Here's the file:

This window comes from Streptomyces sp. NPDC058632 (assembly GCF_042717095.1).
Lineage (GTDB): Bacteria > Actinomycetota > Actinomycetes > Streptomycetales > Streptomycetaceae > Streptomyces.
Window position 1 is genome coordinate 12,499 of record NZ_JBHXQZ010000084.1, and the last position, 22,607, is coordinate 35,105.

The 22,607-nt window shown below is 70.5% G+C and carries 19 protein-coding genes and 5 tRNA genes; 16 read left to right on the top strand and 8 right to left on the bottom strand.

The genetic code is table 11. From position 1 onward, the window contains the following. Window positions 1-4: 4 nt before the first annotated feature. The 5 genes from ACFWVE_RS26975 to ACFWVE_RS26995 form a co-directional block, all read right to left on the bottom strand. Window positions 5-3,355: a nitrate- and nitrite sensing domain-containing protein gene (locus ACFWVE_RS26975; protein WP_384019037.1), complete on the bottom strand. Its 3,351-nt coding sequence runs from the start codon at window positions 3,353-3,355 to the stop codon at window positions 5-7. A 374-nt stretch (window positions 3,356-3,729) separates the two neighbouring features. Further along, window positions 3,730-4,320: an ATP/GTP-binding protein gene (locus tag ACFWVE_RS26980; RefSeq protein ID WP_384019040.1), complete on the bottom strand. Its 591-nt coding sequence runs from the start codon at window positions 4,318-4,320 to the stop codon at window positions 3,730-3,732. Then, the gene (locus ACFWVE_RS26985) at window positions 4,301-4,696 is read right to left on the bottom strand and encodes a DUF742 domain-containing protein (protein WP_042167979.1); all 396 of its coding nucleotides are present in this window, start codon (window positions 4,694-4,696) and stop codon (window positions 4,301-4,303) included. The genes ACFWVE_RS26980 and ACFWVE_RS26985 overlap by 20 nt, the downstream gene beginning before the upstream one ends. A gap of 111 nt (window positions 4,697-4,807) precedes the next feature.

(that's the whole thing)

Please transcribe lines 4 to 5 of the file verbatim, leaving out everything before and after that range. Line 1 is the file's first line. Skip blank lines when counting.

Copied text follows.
The 22,607-nt window shown below is 70.5% G+C and carries 19 protein-coding genes and 5 tRNA genes; 16 read left to right on the top strand and 8 right to left on the bottom strand.

The genetic code is table 11. From position 1 onward, the window contains the following. Window positions 1-4: 4 nt before the first annotated feature. The 5 genes from ACFWVE_RS26975 to ACFWVE_RS26995 form a co-directional block, all read right to left on the bottom strand. Window positions 5-3,355: a nitrate- and nitrite sensing domain-containing protein gene (locus ACFWVE_RS26975; protein WP_384019037.1), complete on the bottom strand. Its 3,351-nt coding sequence runs from the start codon at window positions 3,353-3,355 to the stop codon at window positions 5-7. A 374-nt stretch (window positions 3,356-3,729) separates the two neighbouring features. Further along, window positions 3,730-4,320: an ATP/GTP-binding protein gene (locus tag ACFWVE_RS26980; RefSeq protein ID WP_384019040.1), complete on the bottom strand. Its 591-nt coding sequence runs from the start codon at window positions 4,318-4,320 to the stop codon at window positions 3,730-3,732. Then, the gene (locus ACFWVE_RS26985) at window positions 4,301-4,696 is read right to left on the bottom strand and encodes a DUF742 domain-containing protein (protein WP_042167979.1); all 396 of its coding nucleotides are present in this window, start codon (window positions 4,694-4,696) and stop codon (window positions 4,301-4,303) included. The genes ACFWVE_RS26980 and ACFWVE_RS26985 overlap by 20 nt, the downstream gene beginning before the upstream one ends. A gap of 111 nt (window positions 4,697-4,807) precedes the next feature.